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US suspends embassy operations in Libya

February 25, 2011 12:00:00 AM PST
The United States has suspended embassy operations in Libya, according to the Associated Press, as Moammar Gadhafi's violent crackdown on protesters continues.

A U.S. official says the United States has closed its embassy in Libya's capital after evacuating all personnel on a ferry and a chartered airplane.

The official said the Tripoli embassy's operations were suspended because of the deteriorating security situation.

The last embassy staff departed on a chartered flight at 1:49 p.m. EST.

Militias loyal to Gadhafi reportedly opened fire Friday on protesters streaming out of mosques and marching across the Libyan capital to demand the regime's ouster. Multiple deaths were reported.

One man among a crowd of thousands said gunmen on rooftops and in the streets opened fire with automatic weapons and even an anti-aircraft gun.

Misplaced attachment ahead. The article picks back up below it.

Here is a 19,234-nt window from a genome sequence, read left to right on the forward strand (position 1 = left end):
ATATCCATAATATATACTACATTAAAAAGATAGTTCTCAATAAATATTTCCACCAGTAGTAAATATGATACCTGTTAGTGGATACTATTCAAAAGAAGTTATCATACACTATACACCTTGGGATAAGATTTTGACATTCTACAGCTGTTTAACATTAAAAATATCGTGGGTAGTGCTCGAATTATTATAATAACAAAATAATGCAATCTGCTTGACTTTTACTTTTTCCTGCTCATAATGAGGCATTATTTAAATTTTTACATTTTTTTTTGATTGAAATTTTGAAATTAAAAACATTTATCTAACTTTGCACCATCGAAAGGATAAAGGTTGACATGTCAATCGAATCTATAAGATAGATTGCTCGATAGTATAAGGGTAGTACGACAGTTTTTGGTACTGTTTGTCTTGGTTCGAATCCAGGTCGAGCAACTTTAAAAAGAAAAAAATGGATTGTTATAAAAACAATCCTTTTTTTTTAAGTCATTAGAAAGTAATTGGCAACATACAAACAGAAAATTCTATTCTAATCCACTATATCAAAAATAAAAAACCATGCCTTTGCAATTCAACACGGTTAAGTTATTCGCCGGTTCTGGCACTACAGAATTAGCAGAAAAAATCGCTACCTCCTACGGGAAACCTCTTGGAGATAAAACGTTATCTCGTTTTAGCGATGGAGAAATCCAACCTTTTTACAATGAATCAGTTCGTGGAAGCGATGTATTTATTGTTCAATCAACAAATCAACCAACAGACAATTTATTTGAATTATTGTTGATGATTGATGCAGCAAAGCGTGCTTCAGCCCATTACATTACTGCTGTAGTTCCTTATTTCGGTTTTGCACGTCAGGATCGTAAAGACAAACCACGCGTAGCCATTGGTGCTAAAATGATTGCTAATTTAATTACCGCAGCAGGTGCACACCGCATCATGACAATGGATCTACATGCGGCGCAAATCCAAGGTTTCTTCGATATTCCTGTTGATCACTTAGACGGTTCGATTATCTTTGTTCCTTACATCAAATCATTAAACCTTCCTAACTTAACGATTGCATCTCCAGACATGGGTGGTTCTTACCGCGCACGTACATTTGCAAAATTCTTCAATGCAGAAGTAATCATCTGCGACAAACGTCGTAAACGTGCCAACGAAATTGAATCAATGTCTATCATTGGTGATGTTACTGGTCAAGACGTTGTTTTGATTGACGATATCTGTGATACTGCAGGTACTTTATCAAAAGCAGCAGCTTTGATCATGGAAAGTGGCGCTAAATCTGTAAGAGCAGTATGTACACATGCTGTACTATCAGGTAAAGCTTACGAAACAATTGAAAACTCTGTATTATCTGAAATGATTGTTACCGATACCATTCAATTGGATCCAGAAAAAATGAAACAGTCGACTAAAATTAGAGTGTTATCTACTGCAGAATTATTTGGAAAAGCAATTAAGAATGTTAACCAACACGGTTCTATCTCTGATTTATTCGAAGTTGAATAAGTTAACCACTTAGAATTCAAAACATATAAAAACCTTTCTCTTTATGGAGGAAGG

Diplomats have unanimously condemned Libya, ordered a probe into possible crimes against humanity and recommended the country's suspension from the United Nation's top human rights body.

The U.N.'s top human rights official warned that mass killings in Libya, possibly of thousands, require the world to "step in vigorously" and immediately end a brutal crackdown on anti-government protesters in the North African country.

The U.N. is also considering sanctions that could include an arms embargo and the freezing assets of top government officials.

President Barack Obama issued a statement saying U.S. sanctions against Libya will target Gadhafi's government, while protecting the assets of the people of Libya.

U.S. Treasury Department officials warned U.S. financial institutions to scrutinize accounts held by or for foreign political figures.

The violence has tens of thousands of foreigners trying to flee the country.

A U.S. chartered ferry carrying mostly Americans had been stuck in Tripoli because of rough seas, but it finally left for Malta on Friday.

Gadhafi's crackdown - the harshest by any Arab leader in the wave of protests that has swept the Middle East the past month - has so far helped him maintain control of Tripoli, home to about a third of Libya's 6 million population. But the uprising has divided the country and raised the specter of civil war.

The Associated Press contributed to this report.

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